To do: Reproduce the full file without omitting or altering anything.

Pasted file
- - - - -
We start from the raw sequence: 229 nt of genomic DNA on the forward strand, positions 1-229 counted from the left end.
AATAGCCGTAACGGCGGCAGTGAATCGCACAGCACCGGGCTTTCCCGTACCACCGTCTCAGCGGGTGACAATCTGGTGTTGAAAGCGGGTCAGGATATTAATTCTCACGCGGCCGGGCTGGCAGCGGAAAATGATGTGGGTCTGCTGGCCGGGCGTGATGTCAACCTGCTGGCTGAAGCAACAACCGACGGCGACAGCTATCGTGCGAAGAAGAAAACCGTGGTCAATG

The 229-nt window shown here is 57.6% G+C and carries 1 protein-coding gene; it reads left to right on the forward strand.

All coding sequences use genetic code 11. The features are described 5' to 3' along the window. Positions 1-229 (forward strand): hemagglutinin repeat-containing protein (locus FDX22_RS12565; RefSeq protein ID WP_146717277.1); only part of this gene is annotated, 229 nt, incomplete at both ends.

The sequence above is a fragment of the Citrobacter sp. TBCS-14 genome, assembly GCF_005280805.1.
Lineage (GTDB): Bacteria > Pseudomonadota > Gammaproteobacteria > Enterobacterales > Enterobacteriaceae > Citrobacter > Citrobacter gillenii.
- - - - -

We start from the raw sequence: 229 nt of genomic DNA on the forward strand, positions 1-229 counted from the left end.
AATAGCCGTAACGGCGGCAGTGAATCGCACAGCACCGGGCTTTCCCGTACCACCGTCTCAGCGGGTGACAATCTGGTGTTGAAAGCGGGTCAGGATATTAATTCTCACGCGGCCGGGCTGGCAGCGGAAAATGATGTGGGTCTGCTGGCCGGGCGTGATGTCAACCTGCTGGCTGAAGCAACAACCGACGGCGACAGCTATCGTGCGAAGAAGAAAACCGTGGTCAATG

The 229-nt window shown here is 57.6% G+C and carries 1 protein-coding gene; it reads left to right on the forward strand.

All coding sequences use genetic code 11. The features are described 5' to 3' along the window. Positions 1-229 (forward strand): hemagglutinin repeat-containing protein (locus FDX22_RS12565; RefSeq protein ID WP_146717277.1); only part of this gene is annotated, 229 nt, incomplete at both ends.

The sequence above is a fragment of the Citrobacter sp. TBCS-14 genome, assembly GCF_005280805.1.
Lineage (GTDB): Bacteria > Pseudomonadota > Gammaproteobacteria > Enterobacterales > Enterobacteriaceae > Citrobacter > Citrobacter gillenii.